The entrance hall (from Claridges website)
The entrance hall  (from Claridges website)

Many celebrities have stayed there from Cary Grant to Brad and Angelina as well as visiting royalty and aristocrats from all over the world.  There is a story that someone called up asking for The King and the polite fellow answered, “Which one?” It has been called an extension to Buckingham Palace because of its long connection with the royal family. Although they would go to the ends of the earth for a client (they made a room a piece of Yugoslavia for a day so a prince could claim he was born in Yugoslavia), they were sticklers for appearances and made Kate Hepburn come in the service entrance when she was wearing trousers.
Lovely people of all sorts still meet at Claridges and for $50 to $100 they can luxuriate in the ceremony of taking tea for an afternoon and feel the world revolve just a little more slowly for them for a few hours.
Claridges Foyer (from Claridge’s site)
Claridges Foyer (from Claridges website)

I had such a clear memory of the serene service of the place, the small sandwiches and cakes, scones and glacéed fruit with jam pots, cream pots and tea, lovely fragrant tea (and a bit of champagne if I remember correctly). It is still great, and won The Tea Guild’s  2011 Top London Afternoon Tea award.
I used to be terribly fond of creamy desserts and I remember one that I found particularly addicting –– a Fraisier.  There was something about the soaked cake, fluffy cream and strawberries with the remarkable red gelée that was perfection –– waves of flavor and texture.  Perfect for a tea, or anything else for that matter.
I never make desserts like this so was a bit daunted by the prospect. I didn’t have the proper ring molds and ended up using stacked English muffin rings for the individual version!  It was quite a process getting the jelly to behave so I made another, back-up version in a cut glass bowl like a neat trifle which was much easier to do. The recipe that I used from Daring Bakers made the dessert in a whole cake form.  You can pick your favorite. Think of it as an apotheosis of strawberry shortcake –– it's that good,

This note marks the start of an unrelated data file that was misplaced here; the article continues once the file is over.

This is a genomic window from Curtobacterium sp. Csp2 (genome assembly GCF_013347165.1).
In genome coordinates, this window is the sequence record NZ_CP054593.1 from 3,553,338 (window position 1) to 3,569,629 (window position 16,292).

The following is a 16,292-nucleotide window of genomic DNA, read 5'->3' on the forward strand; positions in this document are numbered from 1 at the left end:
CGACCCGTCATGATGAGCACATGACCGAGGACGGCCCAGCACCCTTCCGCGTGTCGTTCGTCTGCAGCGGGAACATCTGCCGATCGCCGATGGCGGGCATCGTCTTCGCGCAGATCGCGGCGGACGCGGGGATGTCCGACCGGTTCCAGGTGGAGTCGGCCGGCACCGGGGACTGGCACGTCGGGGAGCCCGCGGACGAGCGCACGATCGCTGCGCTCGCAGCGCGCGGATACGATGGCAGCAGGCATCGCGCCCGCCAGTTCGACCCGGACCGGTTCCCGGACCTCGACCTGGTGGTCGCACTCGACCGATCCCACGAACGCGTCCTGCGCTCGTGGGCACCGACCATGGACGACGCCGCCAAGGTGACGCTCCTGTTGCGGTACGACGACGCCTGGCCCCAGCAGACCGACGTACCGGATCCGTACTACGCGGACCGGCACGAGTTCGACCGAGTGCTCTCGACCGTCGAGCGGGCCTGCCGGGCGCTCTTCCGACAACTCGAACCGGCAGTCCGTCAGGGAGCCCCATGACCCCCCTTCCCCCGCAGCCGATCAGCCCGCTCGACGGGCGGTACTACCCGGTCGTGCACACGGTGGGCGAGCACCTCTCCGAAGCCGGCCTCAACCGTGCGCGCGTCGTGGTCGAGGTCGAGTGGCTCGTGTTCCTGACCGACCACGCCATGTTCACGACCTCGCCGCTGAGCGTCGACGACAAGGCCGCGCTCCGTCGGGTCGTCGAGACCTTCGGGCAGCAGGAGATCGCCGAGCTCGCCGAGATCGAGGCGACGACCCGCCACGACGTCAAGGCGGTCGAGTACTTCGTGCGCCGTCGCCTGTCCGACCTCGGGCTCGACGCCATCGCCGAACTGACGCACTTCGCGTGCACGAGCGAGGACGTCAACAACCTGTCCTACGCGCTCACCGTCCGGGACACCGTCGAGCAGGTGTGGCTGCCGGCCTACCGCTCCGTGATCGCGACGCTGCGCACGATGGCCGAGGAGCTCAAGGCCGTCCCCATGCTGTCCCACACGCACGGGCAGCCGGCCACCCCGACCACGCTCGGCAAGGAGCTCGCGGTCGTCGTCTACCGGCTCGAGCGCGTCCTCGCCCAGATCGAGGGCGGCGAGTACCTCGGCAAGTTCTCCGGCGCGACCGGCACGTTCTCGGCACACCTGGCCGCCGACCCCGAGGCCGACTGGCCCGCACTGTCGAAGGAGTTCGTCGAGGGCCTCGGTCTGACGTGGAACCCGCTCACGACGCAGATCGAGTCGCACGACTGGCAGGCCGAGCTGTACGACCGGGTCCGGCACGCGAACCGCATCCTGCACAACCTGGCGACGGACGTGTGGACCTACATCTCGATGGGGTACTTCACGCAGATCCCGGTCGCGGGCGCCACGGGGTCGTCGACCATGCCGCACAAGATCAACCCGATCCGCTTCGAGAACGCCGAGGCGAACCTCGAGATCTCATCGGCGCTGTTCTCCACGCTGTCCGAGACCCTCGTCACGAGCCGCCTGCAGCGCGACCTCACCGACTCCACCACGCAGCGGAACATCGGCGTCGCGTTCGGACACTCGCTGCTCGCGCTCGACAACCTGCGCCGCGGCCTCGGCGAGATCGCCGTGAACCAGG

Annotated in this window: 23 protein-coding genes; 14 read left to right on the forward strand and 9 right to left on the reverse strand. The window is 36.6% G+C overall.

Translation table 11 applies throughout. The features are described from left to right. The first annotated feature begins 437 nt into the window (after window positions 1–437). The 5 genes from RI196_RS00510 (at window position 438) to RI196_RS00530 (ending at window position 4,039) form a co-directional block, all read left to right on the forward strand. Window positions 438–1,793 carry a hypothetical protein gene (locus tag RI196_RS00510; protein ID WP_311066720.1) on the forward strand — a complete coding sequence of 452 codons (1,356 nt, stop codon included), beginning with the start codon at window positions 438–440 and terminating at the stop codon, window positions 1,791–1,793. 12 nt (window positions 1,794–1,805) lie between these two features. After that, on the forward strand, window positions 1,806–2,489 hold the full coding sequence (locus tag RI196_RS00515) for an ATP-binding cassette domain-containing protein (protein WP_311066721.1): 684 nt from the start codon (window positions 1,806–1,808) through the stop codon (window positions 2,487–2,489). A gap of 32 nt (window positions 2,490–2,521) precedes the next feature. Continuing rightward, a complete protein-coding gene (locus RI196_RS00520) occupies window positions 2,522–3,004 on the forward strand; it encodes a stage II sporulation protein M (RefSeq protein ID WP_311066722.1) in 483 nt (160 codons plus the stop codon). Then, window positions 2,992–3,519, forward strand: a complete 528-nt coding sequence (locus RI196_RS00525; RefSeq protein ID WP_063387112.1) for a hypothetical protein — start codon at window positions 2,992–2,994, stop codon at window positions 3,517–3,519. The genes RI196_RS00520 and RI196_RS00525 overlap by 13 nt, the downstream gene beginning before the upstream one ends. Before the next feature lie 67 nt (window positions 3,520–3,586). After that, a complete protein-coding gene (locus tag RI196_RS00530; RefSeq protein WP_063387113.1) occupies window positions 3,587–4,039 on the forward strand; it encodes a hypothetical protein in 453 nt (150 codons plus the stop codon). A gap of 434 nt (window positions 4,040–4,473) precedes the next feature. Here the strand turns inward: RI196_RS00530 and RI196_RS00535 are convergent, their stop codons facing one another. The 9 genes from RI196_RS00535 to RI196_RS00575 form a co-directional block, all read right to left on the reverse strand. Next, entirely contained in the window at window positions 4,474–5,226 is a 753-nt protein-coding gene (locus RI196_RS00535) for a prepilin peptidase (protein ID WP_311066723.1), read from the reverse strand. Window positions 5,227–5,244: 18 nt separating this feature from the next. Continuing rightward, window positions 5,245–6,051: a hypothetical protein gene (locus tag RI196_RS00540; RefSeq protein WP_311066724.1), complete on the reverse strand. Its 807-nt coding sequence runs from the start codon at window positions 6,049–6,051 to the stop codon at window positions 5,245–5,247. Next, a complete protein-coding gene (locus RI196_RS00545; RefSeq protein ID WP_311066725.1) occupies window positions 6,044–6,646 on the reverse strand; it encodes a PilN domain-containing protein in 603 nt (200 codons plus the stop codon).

This recipe makes a good deal of cake and I must say that I usually think of Fraisiers made with a flat sheet cake in very thin layers.  The fluffy chiffon cake was tough to cut in thin layers, but I found the lightness of the cake quite lovely and an improvement on the more stolid sheet cake.  Many versions of the dessert are made with 2 layers of cake on top and bottom –– I liked one layer better.  Some versions also have a layer of almond paste instead of the gelée.  I love the gelée and the tart contrast it offers and adding a little bit of Aftelier rose essence to the mixture makes it really superb.  Also, the cream layer is really fine.  Terribly light and airy so that it sort of evanesces in your mouth as you eat it (and the rose geranium is another great addition to an already great recipe).  All and all, it was great and really refreshed my memories of that first great tea so many years ago.